Next week, thousands of Serbian voters will be bused from villages to government buildings where they will place a piece of paper in a ballot box. They will be thanked for their efforts with a small donation. Elsewhere, from small pharmacies to private offices – where thousands more people otherwise unknown are registered – boxes full to the brim with more pieces of paper will, by magic, be produced.

A few citizens will make their way to the polls on their own accord. There they will be presented with the dystopian choice between a ruling party of government and sea of newly created Potemkin parties registered with the support of the ruling party of government.

Not since the 1950s – when East Germany’s governing organization and a list of phantom parties were first presented to the electorate – has such an ersatz choice been foisted upon voters in Europe. 

Perhaps this should come as no surprise: Serbia was in March declared a  hybrid authoritarian regime by Freedom House  – a severe downgrade to a country no longer deemed a democracy. Because of this – and because there are already so many abnormalities in this election - the opposition coalition decided we had no choice but to boycott the process altogether.

Many may believe this, ultimately, does not matter. Serbia is too far away, too small and too remote from the great challenges of the world in 2020, in the wake of Covid-19 and the protests triggered by George Floyd’s tragic murder.

But let Serbia fall fully into the arms of authoritarians and – as the country that is the pace-setter for its region – then, soon enough, the Balkans are lost. A candidate country in the European Union would be allowed to exist without modern democratic norms and organized crime -  already rampant and in collusion with the heart of government  - will flourish beyond its borders. 

The endgame is the return of a revanchist Serbia without any true desire to listen to its citizens, other states in the region, or even the West. It is as if the clock of history is turned back 20 years to when the forces of nationalism, sustained in office by massive electoral fraud, took the country to the brink. 

This time, however, there is a difference. Two decades ago when our current president was merely the  minister of information for Slobodan Milosevic, Serbia had few friends. Now it has China.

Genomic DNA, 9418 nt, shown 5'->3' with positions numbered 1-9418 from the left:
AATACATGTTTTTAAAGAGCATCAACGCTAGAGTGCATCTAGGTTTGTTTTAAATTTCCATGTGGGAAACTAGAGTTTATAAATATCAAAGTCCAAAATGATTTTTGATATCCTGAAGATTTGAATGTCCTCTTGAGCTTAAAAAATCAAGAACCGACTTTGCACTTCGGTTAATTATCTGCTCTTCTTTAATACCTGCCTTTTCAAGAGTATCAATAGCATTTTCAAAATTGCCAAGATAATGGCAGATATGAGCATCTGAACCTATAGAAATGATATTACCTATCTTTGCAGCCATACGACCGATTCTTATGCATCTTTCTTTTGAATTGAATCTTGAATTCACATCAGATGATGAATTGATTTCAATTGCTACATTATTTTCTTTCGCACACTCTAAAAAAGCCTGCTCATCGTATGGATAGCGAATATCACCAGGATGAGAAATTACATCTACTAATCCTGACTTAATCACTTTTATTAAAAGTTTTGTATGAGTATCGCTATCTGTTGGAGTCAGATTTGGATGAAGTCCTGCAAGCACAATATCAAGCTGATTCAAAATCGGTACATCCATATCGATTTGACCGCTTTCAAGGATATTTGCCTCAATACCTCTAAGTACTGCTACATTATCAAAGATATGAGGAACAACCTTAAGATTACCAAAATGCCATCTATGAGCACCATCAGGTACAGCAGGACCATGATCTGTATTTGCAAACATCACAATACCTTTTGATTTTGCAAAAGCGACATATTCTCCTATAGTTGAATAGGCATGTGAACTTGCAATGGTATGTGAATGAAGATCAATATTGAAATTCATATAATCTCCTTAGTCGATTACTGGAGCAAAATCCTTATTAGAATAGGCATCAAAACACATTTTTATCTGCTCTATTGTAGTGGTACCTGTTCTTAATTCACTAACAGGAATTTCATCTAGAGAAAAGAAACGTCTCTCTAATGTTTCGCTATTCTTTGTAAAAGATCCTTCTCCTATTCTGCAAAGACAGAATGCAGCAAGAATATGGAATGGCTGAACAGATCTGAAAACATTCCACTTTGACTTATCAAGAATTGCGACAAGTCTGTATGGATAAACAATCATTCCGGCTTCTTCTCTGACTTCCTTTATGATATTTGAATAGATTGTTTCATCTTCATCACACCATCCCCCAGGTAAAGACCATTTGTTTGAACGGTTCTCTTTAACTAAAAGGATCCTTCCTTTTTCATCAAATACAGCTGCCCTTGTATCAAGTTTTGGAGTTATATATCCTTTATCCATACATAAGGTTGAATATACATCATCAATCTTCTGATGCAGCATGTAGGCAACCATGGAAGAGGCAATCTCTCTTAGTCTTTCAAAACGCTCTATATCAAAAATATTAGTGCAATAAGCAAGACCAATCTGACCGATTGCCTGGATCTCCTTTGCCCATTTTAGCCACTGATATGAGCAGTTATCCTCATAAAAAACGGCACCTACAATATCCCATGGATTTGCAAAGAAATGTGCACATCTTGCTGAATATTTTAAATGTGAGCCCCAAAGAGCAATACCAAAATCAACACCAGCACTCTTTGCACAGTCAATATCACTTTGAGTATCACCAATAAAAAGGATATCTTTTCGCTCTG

Even before the COVID-19 pandemic China was present, building a  facial-recognition security camera network across the nation. Those cameras assisted the  Chinese-trained police force to halt and curtail protests. This invariably meant the tens of thousands of opposition supporters who marched weekly for a year before the pandemic, demonstrating against the violent beating of my deputy party leader.

The president and his party have learned well from their Chinese mentors: the free media has been crushed, with ruling party representatives occupying  99% of prime-time coverage on five national television channels. In April close to 10,000 fake government-run bots were deleted by Twitter for violating their freedom of speech rules, but not before posting 43 million messages in support of the president.

Posters supporting Chinese largesse during the COVID-19 crisis are plastered across highway billboards. As the president has declared: “The only country that can help us is China.” He has gone so far as to produce a  lickspittle thank you video of himself speaking in embarrassingly broken Mandarin. His obedient prime minister has breathlessly promised the erection of a Sino-Serbian Friendship monument.

The Serbian government is creating a client state of China at the foothills of Europe. They are doing so willingly, for they know if they ever held an election that was free and fair – with balanced media coverage – they would have little chance of winning.

Serbia is being sold for a handful of face masks, CCTV cameras and support of an authoritarian ruler. The Chinese are in turn gaining a heavily indebted government, cripplingly high-interest loan repayments for a dozen infrastructure projects and the effective ownership of Serbian lithium ore reserves – for which our country has one of the largest deposits in the world.

It is the people of Serbia who are losing. Gone are the days when - as in Yugoslavian times -  Serbs could balance east and west and withstand the crosswinds. Today, we must choose. In the election, the opposition chooses to boycott. But for the direction of our country, the opposition chooses the West. We choose democracy and freedom of speech. We choose Western investment over any other and the speeding up of Serbia’s accession to the European Union. And we know – as the Serbian people do – this cannot be achieved by all the love and money in China. 

Dragan Djilas is president of the Freedom and Justice party, part of the opposition coalition Alliance for Serbia.